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Chemistry under Force

Project description

A molecular picture of the mechanically induced rupture and reformation of chemical bonds

Single-molecule force spectroscopy (SMFS) allows probing molecular processes by applying mechanical forces. Such experiments have provided unprecedented insights into the structure and function of biological systems, including DNA and proteins. However, the technique remains underexploited in chemistry, because of the small size of synthetic objects. The ability to stress one molecule at a time would advance fundamental understanding of chemical bonds, addressing open questions related to their mechanical stability, reversibility and lifetime under mechanical load. Researchers participating in the EU-funded ChemForce project will synthesise and probe tethered chemical bonds in various geometries and environments and develop new approaches in SMFS to probe bond reformation after rupture. Project research could provide the key to the development of more effective self-healing materials.


During the last three decades, physicists and biophysicists have largely exploited single-molecule force spectroscopy (SMFS) to advance many fields of physics, nanotechnology, and biology. The ability to probe one molecule at a time allows us to ask and answer questions that are impossible, or extremely difficult, to approach by ensemble techniques.
Chemists did not fall into steps behind physicists and biologists and have benefited little from the advent of SMFS. The mechanics of bonds, which is still in its infancy, could largely benefit from SMFS. A big question like how forces and chemistry affect each other? merits special attention. Major questions, especially concerning the mechanical reversibility of bonds and bond lifetime under tension, could be elucidated.
Over the last years, my group has acquired the needed expertise and has developed a range of pioneering SMFS approaches that now allow us to tackle this big question requiring a considerable joint effort between synthetic chemists, chemical physicists and engineers. The extreme difficulty to probe bond reformation after its rupture has been a major failure of SMFS for the last 25 years. We propose here to solve this problem and adapt SMFS to obtain a detailed picture of the mechanics and reversibility of bonds. We will design, synthesize and probe a series of supramolecular and (dynamic) covalent tethered bonds in various geometries and chemical environments. The tethered structure will ensure that the partners of the bond stay in close proximity after being broken open, leaving the possibility of rebinding. This will offer remarkable opportunities to investigate in detail how mechanical forces and proximity can trigger chemical reactions.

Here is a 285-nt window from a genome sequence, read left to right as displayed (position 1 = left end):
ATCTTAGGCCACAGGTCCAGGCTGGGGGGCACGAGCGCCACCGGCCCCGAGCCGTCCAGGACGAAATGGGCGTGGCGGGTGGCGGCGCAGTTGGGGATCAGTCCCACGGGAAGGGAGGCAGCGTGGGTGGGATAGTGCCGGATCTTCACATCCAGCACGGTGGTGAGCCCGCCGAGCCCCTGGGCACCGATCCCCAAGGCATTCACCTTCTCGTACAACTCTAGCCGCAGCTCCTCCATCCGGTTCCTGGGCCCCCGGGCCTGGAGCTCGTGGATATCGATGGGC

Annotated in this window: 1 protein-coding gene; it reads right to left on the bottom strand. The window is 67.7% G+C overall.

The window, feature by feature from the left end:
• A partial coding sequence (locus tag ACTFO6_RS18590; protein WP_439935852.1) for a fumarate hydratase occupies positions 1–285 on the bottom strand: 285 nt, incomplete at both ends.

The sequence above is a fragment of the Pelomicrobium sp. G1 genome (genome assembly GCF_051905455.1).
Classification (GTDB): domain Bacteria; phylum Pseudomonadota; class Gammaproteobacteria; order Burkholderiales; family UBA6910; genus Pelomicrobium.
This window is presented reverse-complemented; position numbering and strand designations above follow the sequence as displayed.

If we wish to gain a deeper understanding of how forces and chemistry affect each other and open new possibilities for chemical synthesis and materials science, the development of SMFS adapted to detailed chemistry investigations remains a frontier to be conquered.

Host institution

Net EU contribution
€ 2 496 838,00
4000 Liege

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Région wallonne Prov. Liège Arr. Liège
Activity type
Higher or Secondary Education Establishments
Total cost
€ 2 496 838,00

Beneficiaries (1)